As mechanical components for watches become even more intricate, powerful and sophisticated, understanding what we are buying into when it comes to the newest cutting edge technology really has become one of the most important decisions in the world of watch collecting. Before the millennium there was very little focus on mechanical movements as an integral part of the watch – the lifeforce which powered the primary function of an instrument. But now our expectations have turned direction as we consider the internal powerhouse a vital factor in what makes us “tick” as wristwatch connoisseurs of the 21st entury.
TAG Heuer are pioneers in producing their own in-house calibres. In the 1990’s many wristwatches were powered by the movements from ETA, thus the mechanics of one watch were unlikely to differ from that of the movement sat in the next watch. Now the market for high-end watches has returned strongly. It is an undeniable trend that customers now expect higher and better with each investment. Luxury watch makers, TAG Heuer were producing their own chronomatic movements (calibre 11,12, 14 and 15), and sourcing manual wind movements from Valjoux and quartz movements from ESA right up until the year of 1982 when the brand was sold and Lemania 5100 movements and LWO Lemanaia/ Dubois Depraz movements were added. Throughout the rest of the 1980’s a number of other changes at TAG Heuer’s watchmaking base. The Lemania 5100 was phased out in favour of ETA movements which became so dominant that by the year of 2000, TAG Heuer were producing none of their own movements at all. By the time Jean-Christophe Babin became the new driving force of TAG Heuer watches, his first mission centred around reviving the brand’s credibility as independent watch manufacturers. As a result, a long line of successful mechanical movements were released including; the Calibre HRO3 (Microtimer/Monaco 69), Calibre V (Monaco v4), Calibre S (Quartz tractor, mechanical chronograph module), Calibre 1887 (Carrera and 300SLR) and the Calibre 360 (Chronograph module only).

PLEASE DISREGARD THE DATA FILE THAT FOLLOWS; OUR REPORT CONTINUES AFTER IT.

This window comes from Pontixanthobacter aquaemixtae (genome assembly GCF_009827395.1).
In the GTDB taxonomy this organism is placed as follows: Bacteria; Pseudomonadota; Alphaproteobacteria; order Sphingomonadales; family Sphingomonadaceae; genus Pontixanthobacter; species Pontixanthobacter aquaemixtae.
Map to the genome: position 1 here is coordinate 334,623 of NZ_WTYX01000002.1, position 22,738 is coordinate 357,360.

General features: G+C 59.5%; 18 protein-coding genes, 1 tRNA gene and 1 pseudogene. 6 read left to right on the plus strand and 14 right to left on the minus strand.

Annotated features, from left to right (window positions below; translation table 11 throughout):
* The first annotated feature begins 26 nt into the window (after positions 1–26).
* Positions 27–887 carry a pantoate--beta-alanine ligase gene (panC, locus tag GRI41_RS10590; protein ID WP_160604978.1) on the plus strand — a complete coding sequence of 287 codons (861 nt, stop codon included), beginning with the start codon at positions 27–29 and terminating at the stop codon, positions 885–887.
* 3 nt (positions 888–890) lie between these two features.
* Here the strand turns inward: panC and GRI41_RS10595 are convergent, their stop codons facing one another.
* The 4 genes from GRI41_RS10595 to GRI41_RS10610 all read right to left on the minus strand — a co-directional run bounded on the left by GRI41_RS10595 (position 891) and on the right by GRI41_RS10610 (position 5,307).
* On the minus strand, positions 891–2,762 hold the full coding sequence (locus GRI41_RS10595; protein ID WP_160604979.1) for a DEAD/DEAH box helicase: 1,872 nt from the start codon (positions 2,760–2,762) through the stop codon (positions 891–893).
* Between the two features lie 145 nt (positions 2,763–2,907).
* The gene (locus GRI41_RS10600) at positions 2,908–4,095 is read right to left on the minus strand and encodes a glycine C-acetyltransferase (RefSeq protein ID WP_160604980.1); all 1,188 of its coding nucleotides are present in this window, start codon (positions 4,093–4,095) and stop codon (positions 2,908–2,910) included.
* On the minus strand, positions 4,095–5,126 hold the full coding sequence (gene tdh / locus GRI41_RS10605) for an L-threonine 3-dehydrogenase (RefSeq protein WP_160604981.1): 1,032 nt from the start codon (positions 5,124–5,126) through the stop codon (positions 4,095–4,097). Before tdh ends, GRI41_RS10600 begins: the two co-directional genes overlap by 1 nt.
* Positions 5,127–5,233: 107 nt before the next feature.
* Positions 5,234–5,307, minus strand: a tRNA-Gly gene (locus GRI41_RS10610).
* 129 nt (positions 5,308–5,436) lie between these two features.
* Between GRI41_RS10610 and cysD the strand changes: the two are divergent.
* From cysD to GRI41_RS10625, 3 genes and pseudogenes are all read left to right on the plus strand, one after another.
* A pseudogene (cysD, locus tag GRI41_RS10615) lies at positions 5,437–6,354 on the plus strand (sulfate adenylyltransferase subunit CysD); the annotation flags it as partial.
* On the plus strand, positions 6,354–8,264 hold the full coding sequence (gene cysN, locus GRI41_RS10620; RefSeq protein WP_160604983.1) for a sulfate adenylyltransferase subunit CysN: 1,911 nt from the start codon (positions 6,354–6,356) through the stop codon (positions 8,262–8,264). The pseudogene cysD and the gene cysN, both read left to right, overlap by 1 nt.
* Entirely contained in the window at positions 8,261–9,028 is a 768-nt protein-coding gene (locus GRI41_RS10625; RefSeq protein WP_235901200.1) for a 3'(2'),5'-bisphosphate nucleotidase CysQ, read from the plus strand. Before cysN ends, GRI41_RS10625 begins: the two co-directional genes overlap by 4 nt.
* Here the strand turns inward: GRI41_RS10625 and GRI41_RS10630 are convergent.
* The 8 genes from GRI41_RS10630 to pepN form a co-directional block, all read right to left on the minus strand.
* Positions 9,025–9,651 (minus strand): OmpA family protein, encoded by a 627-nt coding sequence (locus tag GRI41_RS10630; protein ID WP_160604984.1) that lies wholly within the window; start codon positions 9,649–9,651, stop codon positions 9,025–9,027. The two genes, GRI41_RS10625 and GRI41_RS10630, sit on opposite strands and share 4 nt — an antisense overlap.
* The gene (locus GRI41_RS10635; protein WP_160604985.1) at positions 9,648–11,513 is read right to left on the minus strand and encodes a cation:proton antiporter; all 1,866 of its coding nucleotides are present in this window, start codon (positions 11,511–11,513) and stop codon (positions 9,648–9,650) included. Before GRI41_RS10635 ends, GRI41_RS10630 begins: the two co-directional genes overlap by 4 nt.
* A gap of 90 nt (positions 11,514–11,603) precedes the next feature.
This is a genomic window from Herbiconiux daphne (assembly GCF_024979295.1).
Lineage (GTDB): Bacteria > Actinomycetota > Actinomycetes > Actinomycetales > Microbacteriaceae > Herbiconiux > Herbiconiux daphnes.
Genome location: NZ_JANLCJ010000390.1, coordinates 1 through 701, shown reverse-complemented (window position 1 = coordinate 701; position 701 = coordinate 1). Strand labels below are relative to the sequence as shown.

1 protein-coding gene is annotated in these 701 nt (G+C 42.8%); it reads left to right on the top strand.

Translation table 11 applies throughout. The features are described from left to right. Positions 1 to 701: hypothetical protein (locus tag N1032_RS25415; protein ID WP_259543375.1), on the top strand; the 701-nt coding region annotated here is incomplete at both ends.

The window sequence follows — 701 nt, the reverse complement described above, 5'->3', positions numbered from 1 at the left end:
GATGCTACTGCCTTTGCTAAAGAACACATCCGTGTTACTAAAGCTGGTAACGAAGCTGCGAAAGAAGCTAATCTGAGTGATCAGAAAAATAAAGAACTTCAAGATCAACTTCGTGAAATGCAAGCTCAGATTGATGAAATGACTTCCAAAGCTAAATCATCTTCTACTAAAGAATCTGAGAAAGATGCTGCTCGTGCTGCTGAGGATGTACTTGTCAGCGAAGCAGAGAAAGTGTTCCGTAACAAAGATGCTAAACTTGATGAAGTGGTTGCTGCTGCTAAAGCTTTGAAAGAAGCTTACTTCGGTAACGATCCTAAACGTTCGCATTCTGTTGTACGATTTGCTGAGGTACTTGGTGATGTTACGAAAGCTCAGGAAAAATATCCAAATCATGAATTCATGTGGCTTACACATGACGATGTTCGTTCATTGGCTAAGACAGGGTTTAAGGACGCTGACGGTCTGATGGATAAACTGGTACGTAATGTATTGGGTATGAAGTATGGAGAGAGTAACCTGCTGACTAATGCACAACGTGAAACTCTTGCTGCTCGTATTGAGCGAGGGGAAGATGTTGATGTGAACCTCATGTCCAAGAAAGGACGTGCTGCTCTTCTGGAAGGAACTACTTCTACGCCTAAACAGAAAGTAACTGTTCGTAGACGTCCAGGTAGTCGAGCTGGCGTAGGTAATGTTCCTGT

In 2013 TAG Heuer launched the release of the in-house movement, Calibre 1969. Putting the brand on the map for 100% in-house manufactured chronograph movements, the follow-on from the 1887 calibre offered a vertical clutch system, 28,800 vph, a 70 hour power reserve, a slimline profile and 233 Swiss-made components. The groundbreaking movement made it abundantly clear that TAG Heuer meant business when it came to innovation, technology and design. The Calibre 1969 also featured cotes de Geneve decoration and snailing on the back of the black tungsten oscillating weight, nickel-plated and angle polished automatic bridges and shiny bevelled edges – the finishing touches which kept the brand at the forefront of its ever-expanding industrial capacity.
Recently TAG Heuer watches have unveiled the Carrera Calibre 17 which showcases a sunburst blue dial with sleek silver subdials and red accents. Bearing the vintage Heuer logo, the timepiece is inspired by the original Heuer Carrera design of 1963. The automatic movement offers 42 hours of power reserve, 28,800 vibrations per hour and bears a diameter of 28.6mm with 37 rubies. Young models such as the Carrera Calibre 17, 18 and 6 are true representations of TAG Heuer’s pioneering excellence. The extraordinary company continues to revolutionise watchmaking through new and irresistible movements which convey a sense of power, all whilst remaining sophisticated, current and affordable.
More information on TAG Heuer’s latest models can be found here.